"The bread"

Translation:Cái bánh mì

April 28, 2016



Is bánh mỳ an accepted alternate spelling of bánh mì? The multiple-choice question only listed Cái bánh mỳ as an answer, but that spelling hasn't been used before.


I do not believe it is an accepted alternate spelling. In my experience, nowhere in any Vietnamese-American community have I seen "bánh mỳ."


It seems to be correct and accepted. I just looked it up in my dictionary and it has the spelling with y.


interesting, haha


An Esperanto-Vietnamese one. But I also have Vietnamese dictionaries with German, English, Hmong, and Chinese as the other respective language.


It was spelled that way in one of the lessons. Must have been a typo.


in another lesson, a ⁿ Vietnam, but the restaurants I see here do not use the "bánh mỳ" spelling. P99


That's the spelling used in the north, I recently visited and was also confused


I also didn't know that. Was it introduced in any lesson?


All "y" as a vowel have been changed into "i" before, but "y" is still acceptable


They use Y in Hanoi and in the north


I don't understand why bánh mì is an acceptable translation for "the bread", while in other places, there has to be a classifier before the noun to convey definiteness. Why, for instance, in other places in this course, chim sẻ is not enough for "the sparrow" and a con has to be added, while here it doesn't seem to matter if I use cái or not.

Very confusing...


I think that is a problem of Duolingo in general. The Japanese lessons I used additionally to a language course there also didn't use the proper classifier at all times and the translations were way more specific than the actual sentence. My best guess is that Duolingo simply didn't come up with/ just didn't use a better translation for the words on their own without classifiers and acts as if it was the same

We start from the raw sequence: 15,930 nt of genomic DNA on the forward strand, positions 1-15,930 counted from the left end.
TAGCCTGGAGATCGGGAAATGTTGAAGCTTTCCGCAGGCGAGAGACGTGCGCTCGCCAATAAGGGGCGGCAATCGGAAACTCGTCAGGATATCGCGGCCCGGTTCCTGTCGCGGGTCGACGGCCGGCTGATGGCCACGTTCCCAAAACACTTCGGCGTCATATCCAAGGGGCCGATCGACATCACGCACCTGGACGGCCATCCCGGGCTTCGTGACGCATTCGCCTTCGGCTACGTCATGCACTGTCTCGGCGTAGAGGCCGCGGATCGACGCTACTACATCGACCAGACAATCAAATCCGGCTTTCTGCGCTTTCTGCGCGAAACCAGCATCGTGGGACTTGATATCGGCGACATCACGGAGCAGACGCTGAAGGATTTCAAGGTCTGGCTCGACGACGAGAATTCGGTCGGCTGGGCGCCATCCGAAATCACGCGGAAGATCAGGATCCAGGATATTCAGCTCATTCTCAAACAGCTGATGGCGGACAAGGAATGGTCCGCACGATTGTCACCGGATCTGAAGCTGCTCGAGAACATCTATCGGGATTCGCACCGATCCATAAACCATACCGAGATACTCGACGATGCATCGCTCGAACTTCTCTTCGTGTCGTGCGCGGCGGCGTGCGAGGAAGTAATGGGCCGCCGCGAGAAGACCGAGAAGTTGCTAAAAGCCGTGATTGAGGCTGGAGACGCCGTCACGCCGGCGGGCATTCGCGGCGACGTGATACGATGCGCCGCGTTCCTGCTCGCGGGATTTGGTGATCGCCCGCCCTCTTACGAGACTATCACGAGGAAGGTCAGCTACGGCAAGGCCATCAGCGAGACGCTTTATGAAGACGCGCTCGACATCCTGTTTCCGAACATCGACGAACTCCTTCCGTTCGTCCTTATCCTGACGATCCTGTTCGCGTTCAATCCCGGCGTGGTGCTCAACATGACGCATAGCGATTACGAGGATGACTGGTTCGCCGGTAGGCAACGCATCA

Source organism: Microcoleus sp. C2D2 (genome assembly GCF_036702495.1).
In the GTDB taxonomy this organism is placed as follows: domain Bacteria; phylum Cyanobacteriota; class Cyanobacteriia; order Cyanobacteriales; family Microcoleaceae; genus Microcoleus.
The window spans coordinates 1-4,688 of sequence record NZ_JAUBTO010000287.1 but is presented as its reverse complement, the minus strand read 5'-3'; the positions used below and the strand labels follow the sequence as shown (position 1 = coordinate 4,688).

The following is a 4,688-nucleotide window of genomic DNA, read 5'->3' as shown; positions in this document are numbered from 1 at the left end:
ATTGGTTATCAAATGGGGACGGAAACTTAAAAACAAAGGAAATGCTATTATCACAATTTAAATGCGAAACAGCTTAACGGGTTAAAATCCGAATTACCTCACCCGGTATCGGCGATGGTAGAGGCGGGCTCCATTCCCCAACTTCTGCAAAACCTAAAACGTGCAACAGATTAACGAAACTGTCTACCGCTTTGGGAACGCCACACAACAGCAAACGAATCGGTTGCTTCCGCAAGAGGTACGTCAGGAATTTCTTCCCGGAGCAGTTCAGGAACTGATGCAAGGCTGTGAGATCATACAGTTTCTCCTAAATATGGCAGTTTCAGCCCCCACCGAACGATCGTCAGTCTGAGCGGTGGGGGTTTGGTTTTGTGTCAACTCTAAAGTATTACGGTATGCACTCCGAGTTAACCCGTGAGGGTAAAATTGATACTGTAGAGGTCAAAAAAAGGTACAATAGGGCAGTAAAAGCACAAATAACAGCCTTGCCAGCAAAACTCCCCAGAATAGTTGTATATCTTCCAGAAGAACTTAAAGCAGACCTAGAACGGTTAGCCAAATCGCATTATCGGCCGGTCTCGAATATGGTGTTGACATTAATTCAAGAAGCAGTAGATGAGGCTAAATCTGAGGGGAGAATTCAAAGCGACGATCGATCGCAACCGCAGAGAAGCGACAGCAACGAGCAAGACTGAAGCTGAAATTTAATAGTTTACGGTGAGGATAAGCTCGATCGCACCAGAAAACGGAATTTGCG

Yes, it's accepted. It's also available for k, h, t, s and l too. So you can write ti, mi, ki, hi, li instead of ty, my, ky, hy, ly. In my opinion, I prefer the ''i''.


Well, that's horrifying. I just shuddered at this particularly evolution of the language.


ổ bánh mì specifically means a loaf of bread, right? ^_^


When was O introduced as a classifier?

[deactivated user]

    Ổ is a rare classifier (it is, i think?) that is only used for a few thing, so you could just try to remember them.


    "Ổ" is not even mentioned in the introduction of the lesson, how should anybody know it's a thing or when to use it? And what's the rule for "bánh mỳ"? Till now i have only seen "bánh mì".


    "O" is a classifier that hasn't been introduced in the lesson yet, that is just additional information that has been added into the comments. "Banh my" and "banh mi" can be used interchangeable like said in the above comments.


    ok, but this lesson is about "classifiers," this was previously introduced as chiec banh mi and now you leave out the classifier. it's like you're trying to make it confusing or make the student wrong.


    I feel like this is just confusing for learners if they're going to switch back and forth between the northern and southern way of spelling things.


    Why are both cài and chiếc acceptable classifiers for bánh mì?


    Shouldn't a "The" in Vietnamese be before the "Bread"? Or am I just noobing out because I'm a learner?


    Vietnamese does not have a definite article such as "the." So when you say "banh mi" or "banh my" it automatically means "the bread."


    Just : bánh mì is correct


    Chiếc bánh mì = the slice of bread? The bread served to the eater? The dough? The bread that one owns? Carries? Still waiting for an answer.


    I guessed the answer for this and got it right



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